The Turkish government’s U-turn on its promises to implement more restrained economic policies did not come as a surprise since everyone was aware that it would not be prepared to introduce austerity measures before the up-and coming local elections on March 31st, 2019. Since the August currency crisis, the government has subsequently been involved in a very clever and intricate cover up, denying the existence of a serious economic crisis and insisting that it had everything under control. Indeed, negative talk about the economy has been frowned upon as almost unpatriotic. As for the currency crisis in August, Trump had offered himself unknowingly as a scapegoat and the government had been given the golden opportunity of piling the blame yet again on foreign interference.


Though we now find ourselves in an unreal world where the Turkish government is in denial and painting a rosy picture of the Turkish economy despite all the negative data, the underlying faults in the economy remain very much in full view. Production and therefore growth are fast contracting, the construction sector has gone into winter hibernation with the rise in cost of construction materials and fall in housing demand, the agriculture sector is in crisis, automotive sales have fallen dramatically, the foreign debt of the private sector remains dangerously high, the banking sector is threatened by the indebtedness of the private sector with non-performing loans fast increasing, exports which are reliant on 60% import content will be impaired by falling imports, and government fiscal debt which has to date been admirably low now appears to be in danger of taking off as the cost of financing an impoverished electorate rises. In the meantime, inflation, interest rates, and unemployment remain high.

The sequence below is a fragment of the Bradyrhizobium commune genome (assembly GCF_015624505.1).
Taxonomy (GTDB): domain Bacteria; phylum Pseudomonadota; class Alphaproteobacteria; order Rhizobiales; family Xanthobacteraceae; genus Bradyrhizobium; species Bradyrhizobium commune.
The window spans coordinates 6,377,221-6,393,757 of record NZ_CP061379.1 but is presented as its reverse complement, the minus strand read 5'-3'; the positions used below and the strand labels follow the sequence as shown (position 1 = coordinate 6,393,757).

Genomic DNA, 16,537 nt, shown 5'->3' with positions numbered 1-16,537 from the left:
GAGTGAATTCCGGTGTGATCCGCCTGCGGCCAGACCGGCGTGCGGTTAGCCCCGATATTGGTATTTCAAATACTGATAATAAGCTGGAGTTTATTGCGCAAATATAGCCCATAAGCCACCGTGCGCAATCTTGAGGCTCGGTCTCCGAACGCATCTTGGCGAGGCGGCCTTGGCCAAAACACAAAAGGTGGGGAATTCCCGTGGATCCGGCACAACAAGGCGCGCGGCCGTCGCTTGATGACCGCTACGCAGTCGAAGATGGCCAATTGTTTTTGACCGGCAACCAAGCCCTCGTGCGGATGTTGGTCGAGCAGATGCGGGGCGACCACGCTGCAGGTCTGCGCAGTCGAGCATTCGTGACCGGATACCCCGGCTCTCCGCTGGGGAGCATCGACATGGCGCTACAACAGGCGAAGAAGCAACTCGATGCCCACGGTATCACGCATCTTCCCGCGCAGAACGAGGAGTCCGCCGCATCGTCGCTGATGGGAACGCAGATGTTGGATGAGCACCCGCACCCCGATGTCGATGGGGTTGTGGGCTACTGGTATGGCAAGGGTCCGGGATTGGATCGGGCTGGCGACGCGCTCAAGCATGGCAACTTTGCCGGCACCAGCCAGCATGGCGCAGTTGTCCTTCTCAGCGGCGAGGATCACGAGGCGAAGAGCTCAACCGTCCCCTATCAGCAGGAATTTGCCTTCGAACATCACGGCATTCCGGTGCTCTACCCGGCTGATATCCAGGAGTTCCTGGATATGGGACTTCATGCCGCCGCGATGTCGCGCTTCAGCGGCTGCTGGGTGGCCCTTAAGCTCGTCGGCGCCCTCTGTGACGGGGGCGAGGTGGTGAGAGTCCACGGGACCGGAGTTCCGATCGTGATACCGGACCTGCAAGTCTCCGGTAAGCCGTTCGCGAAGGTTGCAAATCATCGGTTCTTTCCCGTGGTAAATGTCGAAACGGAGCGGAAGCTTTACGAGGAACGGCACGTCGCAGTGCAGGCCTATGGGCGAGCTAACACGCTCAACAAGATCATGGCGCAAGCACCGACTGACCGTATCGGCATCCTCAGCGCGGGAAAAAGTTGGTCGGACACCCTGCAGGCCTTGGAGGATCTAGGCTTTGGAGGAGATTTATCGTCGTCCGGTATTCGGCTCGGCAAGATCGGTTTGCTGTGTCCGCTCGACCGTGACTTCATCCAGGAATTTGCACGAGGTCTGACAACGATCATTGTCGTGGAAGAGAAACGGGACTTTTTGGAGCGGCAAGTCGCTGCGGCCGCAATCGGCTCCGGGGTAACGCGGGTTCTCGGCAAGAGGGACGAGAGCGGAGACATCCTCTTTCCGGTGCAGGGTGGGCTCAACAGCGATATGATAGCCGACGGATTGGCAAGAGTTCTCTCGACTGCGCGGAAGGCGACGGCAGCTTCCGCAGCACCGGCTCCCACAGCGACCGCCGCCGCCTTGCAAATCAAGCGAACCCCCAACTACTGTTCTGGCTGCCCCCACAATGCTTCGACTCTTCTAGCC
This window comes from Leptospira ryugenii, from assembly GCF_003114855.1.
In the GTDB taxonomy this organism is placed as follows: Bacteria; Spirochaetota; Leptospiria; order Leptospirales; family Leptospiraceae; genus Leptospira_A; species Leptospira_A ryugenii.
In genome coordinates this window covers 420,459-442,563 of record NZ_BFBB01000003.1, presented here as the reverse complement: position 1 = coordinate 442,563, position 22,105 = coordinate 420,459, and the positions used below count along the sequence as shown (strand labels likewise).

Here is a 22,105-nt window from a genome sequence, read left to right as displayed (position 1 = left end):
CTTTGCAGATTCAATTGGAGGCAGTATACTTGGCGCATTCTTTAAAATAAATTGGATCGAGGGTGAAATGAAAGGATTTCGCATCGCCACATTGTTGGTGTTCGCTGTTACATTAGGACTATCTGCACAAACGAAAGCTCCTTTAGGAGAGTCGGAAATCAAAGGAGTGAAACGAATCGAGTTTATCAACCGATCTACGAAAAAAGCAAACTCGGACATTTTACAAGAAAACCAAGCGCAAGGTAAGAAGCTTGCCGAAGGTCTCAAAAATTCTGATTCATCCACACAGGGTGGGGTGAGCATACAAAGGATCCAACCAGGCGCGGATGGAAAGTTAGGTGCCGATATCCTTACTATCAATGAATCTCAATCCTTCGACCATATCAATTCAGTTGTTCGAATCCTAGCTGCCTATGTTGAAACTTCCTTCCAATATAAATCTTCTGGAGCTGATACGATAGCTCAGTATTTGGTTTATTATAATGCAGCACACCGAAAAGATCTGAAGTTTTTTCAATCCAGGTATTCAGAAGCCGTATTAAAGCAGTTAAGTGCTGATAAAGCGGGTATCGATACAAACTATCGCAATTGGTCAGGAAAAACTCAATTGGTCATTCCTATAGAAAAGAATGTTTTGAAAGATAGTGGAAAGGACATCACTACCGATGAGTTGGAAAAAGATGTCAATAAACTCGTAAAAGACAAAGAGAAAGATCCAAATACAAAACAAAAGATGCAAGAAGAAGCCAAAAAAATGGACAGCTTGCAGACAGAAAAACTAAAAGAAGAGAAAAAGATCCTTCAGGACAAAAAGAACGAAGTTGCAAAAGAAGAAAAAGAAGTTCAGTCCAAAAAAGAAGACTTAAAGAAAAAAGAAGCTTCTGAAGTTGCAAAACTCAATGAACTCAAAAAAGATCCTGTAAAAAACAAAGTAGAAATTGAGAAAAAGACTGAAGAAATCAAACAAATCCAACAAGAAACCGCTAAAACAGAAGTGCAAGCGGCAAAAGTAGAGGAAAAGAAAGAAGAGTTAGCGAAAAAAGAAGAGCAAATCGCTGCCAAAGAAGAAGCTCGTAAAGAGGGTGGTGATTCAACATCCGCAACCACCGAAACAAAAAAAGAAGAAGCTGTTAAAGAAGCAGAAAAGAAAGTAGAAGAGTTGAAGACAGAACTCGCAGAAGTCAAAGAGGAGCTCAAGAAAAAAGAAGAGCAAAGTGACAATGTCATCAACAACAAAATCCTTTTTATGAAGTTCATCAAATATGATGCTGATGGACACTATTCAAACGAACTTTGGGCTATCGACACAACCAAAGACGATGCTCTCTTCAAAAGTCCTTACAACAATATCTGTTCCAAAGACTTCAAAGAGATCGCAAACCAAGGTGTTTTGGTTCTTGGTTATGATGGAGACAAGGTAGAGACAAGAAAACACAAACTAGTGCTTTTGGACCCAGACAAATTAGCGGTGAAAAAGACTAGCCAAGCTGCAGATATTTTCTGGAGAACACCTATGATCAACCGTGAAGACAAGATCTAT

2018 has been a crazy year. It all started with the economic fall-out from the failed coup attempt on July 15th, 2016. The Turkish government then rebooted the indebted private sector with state guaranteed loans and maintained higher growth through large state guaranteed construction projects. The private sector and the economy were kept alive to see them past the referendum on April 16th, 2017 and the presidential and parliamentary elections of June 24th, 2018. The Turkish government has miraculously succeeded in keeping the private sector and the economy alive through blood transfusions for over two years. However, their health has deteriorated so much that they no longer have the strength to continue. They will need to go into intensive care if they are to stand any chance of recovery in the foreseeable. Let us hope that March 31st, 2019, the day of the local elections, will not be too late.


Turkey’s net minimum wage has been raised 15.04% to TL 2,324.70 (USD 391) as of 01.01.2020       Migration communication helpline 157 available for foreigners in Turkey       Read our homepage articles on developments in the Turkish economy       Turkey’s annual inflation rate rises to 12.62% in June 2020       Turkey’s official unemployment rate moves further down to 13.2% in April 2020       Read our BUSINESS section for latest sectoral and corporate news       Turkey’s population is 83,154,997 as of 2019 yearend       Foreigners visiting Turkey in 2019 increase by 14.1% to a record 45.1 million       Turkey’s private sector foreign debt is USD 189.8 billion as of 2019 yearend       Turkey’s economy grew by 0.9% in 2019